If Pesach is the Jewish holiday most celebrated by American Jews, Tisha B’Av is the most second-guessed. Modern Jews don’t know quite what to do with it. Most Jews and probably all Reform Jews do not yearn for the Temple to be rebuilt or for the priesthood to be restored. We are followers of Rabbinic Judaism, not the Israelite sacrificial cult. So the question naturally arises: Why mourn what we don’t miss?
One early American Reform leader, Rabbi David Einhorn, went so far as to make Tisha B’Av a happy celebration in his siddur, Olat Tamid (1896):
“The one Temple in Jerusalem sank into the dust, in order that countless temples might arise to Thy honor and glory all over the wide surface of the globe… The true and real sanctuary, They imperishable testimony, remained ours, untouched and undimmed… In this our hope, this day of mourning and of fasting hath, according to the word of Thy prophet, been turned into a solemn day of rejoicing in view of the glorious destiny of Thy law and our high messianic mission which had its beginning with the historic events which we recall today” (Olat Tamid, Rabbi David Einhorn, trans. Emil Hirsch, S. Ettlinger: 1896, Chicago, pp. 144-145).
This transformation of a day of ancient mourning into a modern universalistic festival spoke to the classical Reform principle of being a light to the nations by spreading ethical monotheism to the world. The Diaspora, made possible by the Temple’s destruction, enabled our noble mission.
Notably, Einhorn’s liturgical innovation predated both the modern state of Israel and the Reform Movement’s support of Zionism. Einhorn’s solution to the Tisha B’Av question does not work for us today because it lacks balance and because the Jewish world has changed dramatically.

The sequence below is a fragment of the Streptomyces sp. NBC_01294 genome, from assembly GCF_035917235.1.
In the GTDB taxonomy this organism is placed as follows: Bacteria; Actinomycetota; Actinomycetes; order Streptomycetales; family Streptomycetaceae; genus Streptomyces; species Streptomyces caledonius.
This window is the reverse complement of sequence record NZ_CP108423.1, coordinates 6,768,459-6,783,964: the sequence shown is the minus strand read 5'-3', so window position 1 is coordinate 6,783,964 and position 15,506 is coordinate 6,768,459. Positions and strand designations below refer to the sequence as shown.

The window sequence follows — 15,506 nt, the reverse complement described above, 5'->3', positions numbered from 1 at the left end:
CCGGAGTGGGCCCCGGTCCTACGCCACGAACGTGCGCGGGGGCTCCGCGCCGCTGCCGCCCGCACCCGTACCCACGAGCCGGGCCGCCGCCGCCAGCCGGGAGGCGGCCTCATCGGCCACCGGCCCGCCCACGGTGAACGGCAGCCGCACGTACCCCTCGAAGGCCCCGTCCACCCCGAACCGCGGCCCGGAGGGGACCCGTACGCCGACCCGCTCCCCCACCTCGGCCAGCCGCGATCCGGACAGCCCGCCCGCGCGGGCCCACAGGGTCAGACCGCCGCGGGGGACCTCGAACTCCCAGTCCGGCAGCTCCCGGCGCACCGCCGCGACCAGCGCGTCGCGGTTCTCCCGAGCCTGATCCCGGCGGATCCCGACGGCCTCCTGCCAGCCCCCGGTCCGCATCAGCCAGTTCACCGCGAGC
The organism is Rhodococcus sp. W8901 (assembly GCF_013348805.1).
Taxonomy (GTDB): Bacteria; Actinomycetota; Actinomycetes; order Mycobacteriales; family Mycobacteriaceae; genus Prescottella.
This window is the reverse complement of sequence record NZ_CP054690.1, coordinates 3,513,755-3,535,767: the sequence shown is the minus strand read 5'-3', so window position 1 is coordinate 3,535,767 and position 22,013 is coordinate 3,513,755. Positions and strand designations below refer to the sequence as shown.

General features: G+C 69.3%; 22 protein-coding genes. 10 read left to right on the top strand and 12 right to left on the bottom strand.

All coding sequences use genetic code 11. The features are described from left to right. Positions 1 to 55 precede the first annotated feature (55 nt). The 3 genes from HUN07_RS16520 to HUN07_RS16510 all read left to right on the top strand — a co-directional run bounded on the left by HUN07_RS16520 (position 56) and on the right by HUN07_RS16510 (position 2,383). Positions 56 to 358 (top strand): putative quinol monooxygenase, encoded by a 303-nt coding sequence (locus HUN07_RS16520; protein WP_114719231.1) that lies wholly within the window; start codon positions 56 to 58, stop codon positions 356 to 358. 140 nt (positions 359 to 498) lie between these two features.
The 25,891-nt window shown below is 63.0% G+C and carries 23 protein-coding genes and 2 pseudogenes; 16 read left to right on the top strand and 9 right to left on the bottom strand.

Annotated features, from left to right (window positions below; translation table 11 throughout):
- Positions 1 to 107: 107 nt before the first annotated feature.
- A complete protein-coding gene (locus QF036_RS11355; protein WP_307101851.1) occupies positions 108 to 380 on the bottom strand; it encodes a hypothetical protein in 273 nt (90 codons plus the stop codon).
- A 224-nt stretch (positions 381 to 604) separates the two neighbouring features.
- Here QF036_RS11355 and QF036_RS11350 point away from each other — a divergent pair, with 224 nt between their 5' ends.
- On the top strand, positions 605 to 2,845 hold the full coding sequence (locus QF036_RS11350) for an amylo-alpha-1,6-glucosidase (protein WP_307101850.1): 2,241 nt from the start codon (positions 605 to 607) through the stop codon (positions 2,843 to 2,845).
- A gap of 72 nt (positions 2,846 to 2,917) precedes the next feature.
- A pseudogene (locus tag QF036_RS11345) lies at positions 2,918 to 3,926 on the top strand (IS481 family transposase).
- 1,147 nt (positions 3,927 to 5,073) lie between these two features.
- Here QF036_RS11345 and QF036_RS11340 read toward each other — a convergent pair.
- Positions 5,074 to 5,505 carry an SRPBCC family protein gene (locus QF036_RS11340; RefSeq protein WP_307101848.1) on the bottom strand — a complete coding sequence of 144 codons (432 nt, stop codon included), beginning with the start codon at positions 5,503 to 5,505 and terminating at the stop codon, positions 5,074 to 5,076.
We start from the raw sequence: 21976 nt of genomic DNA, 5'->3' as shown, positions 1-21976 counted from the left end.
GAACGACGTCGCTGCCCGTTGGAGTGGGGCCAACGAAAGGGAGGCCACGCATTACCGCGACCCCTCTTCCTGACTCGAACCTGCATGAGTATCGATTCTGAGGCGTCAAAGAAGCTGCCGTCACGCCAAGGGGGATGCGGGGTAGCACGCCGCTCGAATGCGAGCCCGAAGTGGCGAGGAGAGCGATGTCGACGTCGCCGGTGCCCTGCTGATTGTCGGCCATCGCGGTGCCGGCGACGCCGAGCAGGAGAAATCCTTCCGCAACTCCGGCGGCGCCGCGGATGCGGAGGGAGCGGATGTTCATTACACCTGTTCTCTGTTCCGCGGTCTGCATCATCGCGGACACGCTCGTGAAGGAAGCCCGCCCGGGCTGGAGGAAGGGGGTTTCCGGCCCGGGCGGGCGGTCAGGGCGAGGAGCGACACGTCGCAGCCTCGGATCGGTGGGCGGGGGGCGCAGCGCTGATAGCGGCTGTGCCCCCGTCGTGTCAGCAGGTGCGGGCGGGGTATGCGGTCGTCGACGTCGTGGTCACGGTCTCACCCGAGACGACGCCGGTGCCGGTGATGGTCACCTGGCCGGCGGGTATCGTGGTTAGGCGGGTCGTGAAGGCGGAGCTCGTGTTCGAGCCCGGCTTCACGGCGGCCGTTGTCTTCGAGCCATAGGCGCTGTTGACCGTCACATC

A fitting Tisha B’Av rite for the postmodern Jew should embrace the themes of loss, destruction, and weakness while also acknowledging the unprecedented prosperity and security of most Jews today. There is haunting beauty and spiritual richness in sitting on the floor in a dimly lit sanctuary, hearing the cantor chant Eichah. Not to mention that the themes of destruction and exile resonate today in so many places around the world. Tisha B’Av can be an opportunity to cultivate our capacity to care. (As I write this, a refugee team is competing in the Rio Olympics. Look no further than those champions to learn about exile and resilience.)
A balanced Tisha B’Av would include mention of our people’s triumphs as well. We should emphasize what makes the Jewish reality today so different than in 586 BCE (the Babylonian exile) and 70 CE (the Roman destruction). The state of Israel exists as an economic and military powerhouse, and the American Jewish community is more prosperous than ever. Neither is without its challenges, but our crises pale in comparison to our ancient forebears’. Let us feel gratitude for our blessings even as we pledge vigilance in the face of our challenges.
If nothing else, Tisha B’Av is a chance to retell part of our people’s story. The power of storytelling creates a sense of belonging and shared purpose, and even a sense of responsibility to carry on the story. Psychologists who study family storytelling have determined that the most powerful family narrative type is the “oscillating” narrative: We had struggles but we overcame them together. So many of our historical holidays touch that theme. Tisha B’Av is often a missed opportunity to retell part of that story – the ups and downs and everything in between. With some intentional planning and thoughtful implementation, we can honor Tisha B’Av’s origin and make it matter again to the Jews of today.
Rabbi David Segal serves Aspen Jewish Congregation in Aspen, Colorado.